MLB team won't have best player for 4-8 weeks

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MLB team won't have best player for 4-8 weeks

From Comcast SportsNet
ST. PETERSBURG, Fla. (AP) -- Evan Longoria took a right turn out of the Tampa Bay clubhouse and walked a few feet before stepping in front of a group of reporters huddled around a lineup board that will not list his name for the next four to eight weeks. The three-time All-Star was placed on the 15-day disabled list with a partially torn left hamstring Tuesday. Replacing his bat and glove won't be easy. Yet the Rays are confident they'll be OK without their best player, who's hitting .329 with four homers and 19 RBIs. "I've been in similar situations before and it's just one of those things where I'll stay positive," the third baseman said. "It's going to be tough to watch, but I can't really worry about it right now. I've just got to worry about getting healthy." The Rays received the test results before Tuesday night's game against the Seattle Mariners. Longoria was injured Monday while running to second base on an attempted steal. He slid into the bag and remained on the ground for a moment before climbing to his feet and walking to the dugout without assistance. Elliot Johnson replaced him following the third inning and eventually delivered a game-winning RBI single in the 12th inning of a 3-2 victory. The Rays have a knack for finding someone to step up when star players are struggling or hurt. That's one of the reasons they are confident they can withstand Longoria's absence. "We're still a really good team. We're going to have to be that much better defensively, that much better with our execution on the basepaths," executive vice president of baseball operations Andrew Friedman said. "Our pitching's going to be very good. We're going to score runs," he added. "So it's one of those things where it's definitely not ideal, but we do have a ton of talent around him that should still allow us to win a lot of games." The Rays have made the playoffs three of the past four seasons, including 2008 when they won the AL East and made an improbable run to the World Series. That year, nearly every starter spent time on the disabled list, including Longoria. Tampa Bay lost the slugger for 26 games early last year and recovered from a slow start to rally from a nine-game deficit in September to win the AL wild card on Longoria's game-ending homer on the final night of the regular season. "I don't have any doubts," that teammates will step up and help the Rays continue a strong start, Longoria said. "We've been down this road before," manager Joe Maddon said. "There's no crying in baseball. ... You just try to make the best decisions afterward and move forward. But you can't worry about it. You don't talk about it negatively because that can bring you down." The Rays purchased the contract of infielder Will Rhymes from Triple-A Durham. To make room on the 40-man roster for Rhymes, reliever Kyle Farnsworth was transferred from the 15-day disabled list to the 60-day DL. Johnson was in the lineup again Tuesday night. Another utility infielder, Jeff Keppinger, may also get some starts at third while Longoria is out. "It's not clear yet how much time he'll miss. It will be a minimum of four weeks. Somewhere in the four to eight (range), depending on how he responds and how treatment goes," Friedman said. "He's always been a pretty good healer. He's had some hamstring issues in the past and has come back from them pretty quickly, relatively speaking, so we're not going to put a firm timeline on it." Longoria was sidelined by a strained left oblique muscle most of the opening month a year ago. He had a strong second half, finishing with 31 homers and 99 RBIs. He helped the Rays to a 15-8 record in April -- the second-best opening month in franchise history -- and thought he had left his problems with injuries behind him. "It's just one of those things. Driving home last night, I was thinking I can look in the mirror and say I've done everything that I can do to try to prevent these kind of things," Longoria said. "My hamstring just doesn't cooperate with me sometimes."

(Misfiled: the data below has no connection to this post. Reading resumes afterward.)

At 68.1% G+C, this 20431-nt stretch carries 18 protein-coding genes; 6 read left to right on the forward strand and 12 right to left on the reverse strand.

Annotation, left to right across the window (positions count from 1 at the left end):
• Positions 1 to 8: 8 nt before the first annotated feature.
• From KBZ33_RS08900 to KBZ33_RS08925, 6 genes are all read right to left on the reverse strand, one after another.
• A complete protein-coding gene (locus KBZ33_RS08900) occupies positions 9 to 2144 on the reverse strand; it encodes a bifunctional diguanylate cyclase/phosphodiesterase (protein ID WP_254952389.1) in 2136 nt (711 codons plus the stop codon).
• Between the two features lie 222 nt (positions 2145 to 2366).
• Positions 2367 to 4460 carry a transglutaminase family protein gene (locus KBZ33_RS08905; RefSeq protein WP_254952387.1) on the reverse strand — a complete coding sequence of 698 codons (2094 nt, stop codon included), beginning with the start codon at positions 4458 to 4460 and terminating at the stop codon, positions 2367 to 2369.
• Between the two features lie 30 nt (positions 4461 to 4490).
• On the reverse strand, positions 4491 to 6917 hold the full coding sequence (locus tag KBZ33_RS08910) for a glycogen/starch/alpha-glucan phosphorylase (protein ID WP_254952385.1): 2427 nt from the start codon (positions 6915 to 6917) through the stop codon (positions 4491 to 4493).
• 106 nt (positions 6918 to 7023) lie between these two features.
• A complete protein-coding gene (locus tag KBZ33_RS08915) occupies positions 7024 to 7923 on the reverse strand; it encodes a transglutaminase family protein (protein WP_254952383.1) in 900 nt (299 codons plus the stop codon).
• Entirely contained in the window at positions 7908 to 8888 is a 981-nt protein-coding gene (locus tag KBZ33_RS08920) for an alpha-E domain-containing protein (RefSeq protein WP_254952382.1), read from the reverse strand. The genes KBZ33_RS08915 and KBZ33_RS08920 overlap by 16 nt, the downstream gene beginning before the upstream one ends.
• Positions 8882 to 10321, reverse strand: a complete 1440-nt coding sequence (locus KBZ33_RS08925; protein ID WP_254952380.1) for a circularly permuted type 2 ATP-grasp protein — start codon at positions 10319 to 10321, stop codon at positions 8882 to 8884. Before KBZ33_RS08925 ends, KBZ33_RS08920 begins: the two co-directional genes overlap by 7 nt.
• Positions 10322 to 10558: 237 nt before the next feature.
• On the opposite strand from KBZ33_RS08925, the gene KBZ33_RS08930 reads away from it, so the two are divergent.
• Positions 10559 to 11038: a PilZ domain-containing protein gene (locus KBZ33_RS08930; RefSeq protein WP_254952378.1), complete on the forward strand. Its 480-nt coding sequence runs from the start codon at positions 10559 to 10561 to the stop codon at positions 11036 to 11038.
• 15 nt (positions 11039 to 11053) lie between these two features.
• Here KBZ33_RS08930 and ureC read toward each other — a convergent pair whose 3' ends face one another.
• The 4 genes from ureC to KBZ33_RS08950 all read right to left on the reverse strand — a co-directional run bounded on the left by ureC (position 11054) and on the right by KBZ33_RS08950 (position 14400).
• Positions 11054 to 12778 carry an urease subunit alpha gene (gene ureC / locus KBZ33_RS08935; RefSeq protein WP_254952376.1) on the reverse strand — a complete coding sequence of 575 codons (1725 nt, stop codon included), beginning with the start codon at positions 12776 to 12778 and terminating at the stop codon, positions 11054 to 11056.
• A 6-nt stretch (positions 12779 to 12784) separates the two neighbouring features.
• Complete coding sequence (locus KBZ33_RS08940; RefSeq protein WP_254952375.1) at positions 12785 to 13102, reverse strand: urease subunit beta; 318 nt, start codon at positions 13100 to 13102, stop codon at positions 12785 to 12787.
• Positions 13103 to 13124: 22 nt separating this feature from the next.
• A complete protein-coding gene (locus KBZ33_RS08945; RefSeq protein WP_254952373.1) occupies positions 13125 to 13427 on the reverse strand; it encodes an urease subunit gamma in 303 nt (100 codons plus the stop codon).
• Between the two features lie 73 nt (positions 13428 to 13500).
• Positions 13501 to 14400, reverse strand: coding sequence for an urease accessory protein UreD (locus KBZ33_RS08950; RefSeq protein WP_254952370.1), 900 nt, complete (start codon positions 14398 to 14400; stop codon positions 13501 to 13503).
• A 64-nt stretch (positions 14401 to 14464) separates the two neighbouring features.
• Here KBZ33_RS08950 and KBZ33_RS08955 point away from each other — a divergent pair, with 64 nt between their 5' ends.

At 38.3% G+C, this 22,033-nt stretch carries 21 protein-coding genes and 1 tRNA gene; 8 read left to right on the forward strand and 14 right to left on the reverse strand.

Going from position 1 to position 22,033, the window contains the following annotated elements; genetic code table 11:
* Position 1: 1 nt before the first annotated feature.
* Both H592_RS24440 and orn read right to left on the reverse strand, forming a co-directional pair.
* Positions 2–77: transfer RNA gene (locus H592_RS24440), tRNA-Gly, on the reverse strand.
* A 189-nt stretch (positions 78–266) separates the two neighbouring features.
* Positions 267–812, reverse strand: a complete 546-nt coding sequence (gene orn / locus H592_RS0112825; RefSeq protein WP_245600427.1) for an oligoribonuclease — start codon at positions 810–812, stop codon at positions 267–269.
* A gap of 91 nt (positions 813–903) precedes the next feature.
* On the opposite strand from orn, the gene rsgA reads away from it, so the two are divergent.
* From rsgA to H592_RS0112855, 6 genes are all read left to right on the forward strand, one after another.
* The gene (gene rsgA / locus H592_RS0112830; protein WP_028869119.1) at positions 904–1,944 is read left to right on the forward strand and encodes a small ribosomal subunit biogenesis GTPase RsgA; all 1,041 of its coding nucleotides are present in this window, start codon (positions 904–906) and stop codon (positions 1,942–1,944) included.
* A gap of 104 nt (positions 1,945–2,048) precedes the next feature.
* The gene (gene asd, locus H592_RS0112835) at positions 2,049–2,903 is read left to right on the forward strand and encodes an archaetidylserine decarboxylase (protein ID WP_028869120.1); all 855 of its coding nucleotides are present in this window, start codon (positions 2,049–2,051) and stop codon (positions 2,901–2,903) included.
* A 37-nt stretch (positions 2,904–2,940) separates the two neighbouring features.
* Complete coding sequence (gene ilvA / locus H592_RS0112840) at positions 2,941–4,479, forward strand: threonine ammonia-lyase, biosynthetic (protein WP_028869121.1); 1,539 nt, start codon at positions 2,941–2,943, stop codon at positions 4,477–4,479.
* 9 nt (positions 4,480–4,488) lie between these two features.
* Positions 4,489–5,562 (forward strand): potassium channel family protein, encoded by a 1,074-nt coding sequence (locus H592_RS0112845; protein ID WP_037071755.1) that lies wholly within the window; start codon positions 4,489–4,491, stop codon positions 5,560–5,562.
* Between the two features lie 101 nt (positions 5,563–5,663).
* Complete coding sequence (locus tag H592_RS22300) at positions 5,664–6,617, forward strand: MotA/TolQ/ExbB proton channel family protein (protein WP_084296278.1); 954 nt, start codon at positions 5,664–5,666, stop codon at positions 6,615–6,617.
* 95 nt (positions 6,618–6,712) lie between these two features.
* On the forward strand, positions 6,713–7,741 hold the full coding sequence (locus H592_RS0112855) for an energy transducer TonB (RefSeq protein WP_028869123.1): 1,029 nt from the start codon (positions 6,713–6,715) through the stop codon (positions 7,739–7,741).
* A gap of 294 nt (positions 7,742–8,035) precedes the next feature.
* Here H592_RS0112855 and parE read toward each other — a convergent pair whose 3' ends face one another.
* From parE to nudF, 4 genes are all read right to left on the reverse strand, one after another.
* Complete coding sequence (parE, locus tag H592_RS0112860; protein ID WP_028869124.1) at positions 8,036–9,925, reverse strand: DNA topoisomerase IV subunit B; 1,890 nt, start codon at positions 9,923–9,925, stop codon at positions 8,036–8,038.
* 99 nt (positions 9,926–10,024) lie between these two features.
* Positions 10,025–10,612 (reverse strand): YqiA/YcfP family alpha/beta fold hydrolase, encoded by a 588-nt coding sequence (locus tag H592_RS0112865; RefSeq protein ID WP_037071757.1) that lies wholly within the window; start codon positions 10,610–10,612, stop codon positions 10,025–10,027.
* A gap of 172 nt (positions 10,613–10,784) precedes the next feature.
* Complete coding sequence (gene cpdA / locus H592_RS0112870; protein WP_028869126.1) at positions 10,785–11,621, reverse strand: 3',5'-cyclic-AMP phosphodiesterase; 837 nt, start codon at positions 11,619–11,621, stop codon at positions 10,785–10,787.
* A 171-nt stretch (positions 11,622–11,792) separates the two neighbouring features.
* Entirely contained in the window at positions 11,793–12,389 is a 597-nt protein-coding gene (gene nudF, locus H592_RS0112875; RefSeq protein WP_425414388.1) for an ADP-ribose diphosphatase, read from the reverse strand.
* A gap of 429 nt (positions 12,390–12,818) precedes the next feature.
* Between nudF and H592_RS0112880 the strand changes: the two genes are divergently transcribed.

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Grading the Caps' offseason moves: Trading for Lars Eller

Grading the Caps' offseason moves: Trading for Lars Eller

The quest for the Stanley Cup doesn't begin on the ice, but during the offseason as general managers build their teams for the upcoming campaign. The Caps have made a number of moves this summer to try to make their team better and get over the playoff hump.

Let's break down and grade each move the team made this offseason to help figure out whether it was the right move for the team.

Today's move: Trading for Lars Eller

Throughout the playoff series against Pittsburgh, one thing was abundantly clear: the Caps needed more scoring depth in the bottom six.

The Caps have the skill to match any team in the NHL on the top two lines, but it was the Penguins’ third line of Carl Hagelin, Nick Bonino and Phil Kessel that truly tipped the scales in their favor.

No other team had that kind of scoring depth.

In their never-ending quest for the Stanley Cup, the Caps needed more offense from their bottom two lines.

RELATED: GRADING THE SIGNING OF BRETT CONNOLLY

Jay Beagle played well last season and though he wants to play on the third line, he’s a better option on the fourth. If given the choice between an average third line center or a great fourth line center, the choice is clear. Strengthen the fourth line and bring in someone who can bolster the third.

Brian MacLellan did just that by trading for Lars Eller.

Eller’s time in Montreal got off to a rocky start as he was traded from St. Louis to the Canadiens in the deal that sent hero netminder (and Capitals' playoff nemesis) Jaroslav Halak out of Montreal. He then had to deal with a constantly changing offensive lineup that at times saw him frequently matched with different linemates.